1. Finally, what’s needed is the creation of a new oversight organization, possibly under the auspices of the National Science Foundation or the Office of Science and Technology Policy in which scientists with no personal stake in nutrition, assess bias in grant awards and publications. The scientific principles involved in nutrition are neither so technical nor so profound that accomplished scientists from other fields cannot evaluate them. Such organizations might make recommendations (or indicate the limitations in existing knowledge that prevent making recommendations) after hearing all credentialed experts.

In the end, we have to say whether there is really a problem or not. Is their really an epidemic of obesity and overweight? Is there a crisis in the incidence of diabetes, or not? Are our health problems, the rising cost, the patient suffering, real? If they’re real, we have to use everything we have. We have to have real science and we can’t continue with one expert committee after another making recommendations but taking no responsibility for outcomes and refusing to show any willingness to confront their critics.

Crisis in nutrition: I. Research Integrity and the Challenge of Carbohydrate Restriction.

Author: Richard David Feinman.

Objective: Research integrity extends beyond falsification of data and explicit misconduct. We assessed the extent to which established majority opinion recommending dietary fat and saturated fat reduction has failed to cite contradictory evidence, accepted undocumented conclusions and marginalized contributions of alternative points of view, specifically the role of dietary carbohydrate restriction, the major challenge to current recommendations..

Main points: Government and private health agencies have long recommended a reduction in dietary fat, particularly saturated fat, in the treatment or prevention of cardiovascular disease, obesity and diabetes. While there are many disclaimers, low-fat in some form remains the standard nutritional recommendation. Alternative strategies based on control of insulin fluctuations via carbohydrate restriction, while widely used by many in the community, have been discouraged if not actually attacked. This has contributed to a “two worlds” system that has increased confusion among scientists and the public. While there are many exceptions and some emerging acceptance of carbohydrate restriction — which frequently fails to cite earlier work — there is a perception of a majority opinion with pervasive control of the scientific infrastructure: editorial boards, study sections and health agency administration. Examples will be given of undocumented negative statements about low-carbohydrate diets, misrepresentation of data and extensive failure to cite relevant papers from the literature. Most troubling is the tendency to accept some of the conclusions previously demonstrated in low-carbohydrate research without, again, giving appropriate citations to that research. This has led a significant part of the population to distrust official recommendations and medical science.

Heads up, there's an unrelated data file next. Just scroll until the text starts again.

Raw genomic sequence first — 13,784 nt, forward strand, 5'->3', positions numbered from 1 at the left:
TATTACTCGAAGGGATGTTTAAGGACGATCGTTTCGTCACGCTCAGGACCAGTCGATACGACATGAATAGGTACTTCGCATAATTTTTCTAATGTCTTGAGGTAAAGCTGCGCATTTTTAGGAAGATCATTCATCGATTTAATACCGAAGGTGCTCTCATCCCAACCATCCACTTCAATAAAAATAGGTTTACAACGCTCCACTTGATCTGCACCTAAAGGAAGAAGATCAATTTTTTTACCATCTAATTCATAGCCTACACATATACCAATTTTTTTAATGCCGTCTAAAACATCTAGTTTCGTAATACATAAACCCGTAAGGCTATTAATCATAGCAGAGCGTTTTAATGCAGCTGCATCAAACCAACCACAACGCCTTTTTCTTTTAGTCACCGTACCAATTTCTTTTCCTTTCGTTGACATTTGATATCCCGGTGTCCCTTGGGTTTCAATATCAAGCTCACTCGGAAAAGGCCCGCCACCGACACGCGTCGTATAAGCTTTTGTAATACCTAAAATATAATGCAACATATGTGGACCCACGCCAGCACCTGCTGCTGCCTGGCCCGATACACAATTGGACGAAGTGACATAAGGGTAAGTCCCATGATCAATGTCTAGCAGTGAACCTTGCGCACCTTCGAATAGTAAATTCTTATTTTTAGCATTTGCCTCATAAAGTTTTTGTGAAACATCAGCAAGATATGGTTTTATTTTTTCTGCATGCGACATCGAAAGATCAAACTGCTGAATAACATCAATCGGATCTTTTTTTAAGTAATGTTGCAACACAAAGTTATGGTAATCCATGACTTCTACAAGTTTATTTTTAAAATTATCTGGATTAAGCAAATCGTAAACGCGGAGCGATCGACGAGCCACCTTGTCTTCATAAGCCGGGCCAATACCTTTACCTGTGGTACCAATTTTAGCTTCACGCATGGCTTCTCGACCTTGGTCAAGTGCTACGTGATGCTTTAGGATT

There is a need to re-evaluate published data on carbohydrate restriction and to guarantee adequate peer review of future manuscripts and grant applications on macronutrient composition of the diet. More generally, better communication and cooperation between researchers and physicians with different opinions can only benefit science and society, a society that is admittedly not making good progress on obesity, diabetes and metabolic syndrome.

Conclusions & Recommendations:

Recommendations for better integration of different points of view include government-sponsored meetings where all scientific approaches can present their own opinions and address critics, representation on study sections and editorial boards of people with experience in carbohydrate restriction-insulin control diets and long term comparative trials that include PIs with experience and understanding of the role of the glucose-insulin axis in obesity, diabetes and metabolic syndrome. Agreement in advance between the “two worlds” as to the expected outcomes and interpretations would provide most benefit for the public and scientist-community interactions. Given the pervasiveness of the problem, in the end, intervention of new oversight agencies, e.g. from NSF or Office of Science and Technology, may be needed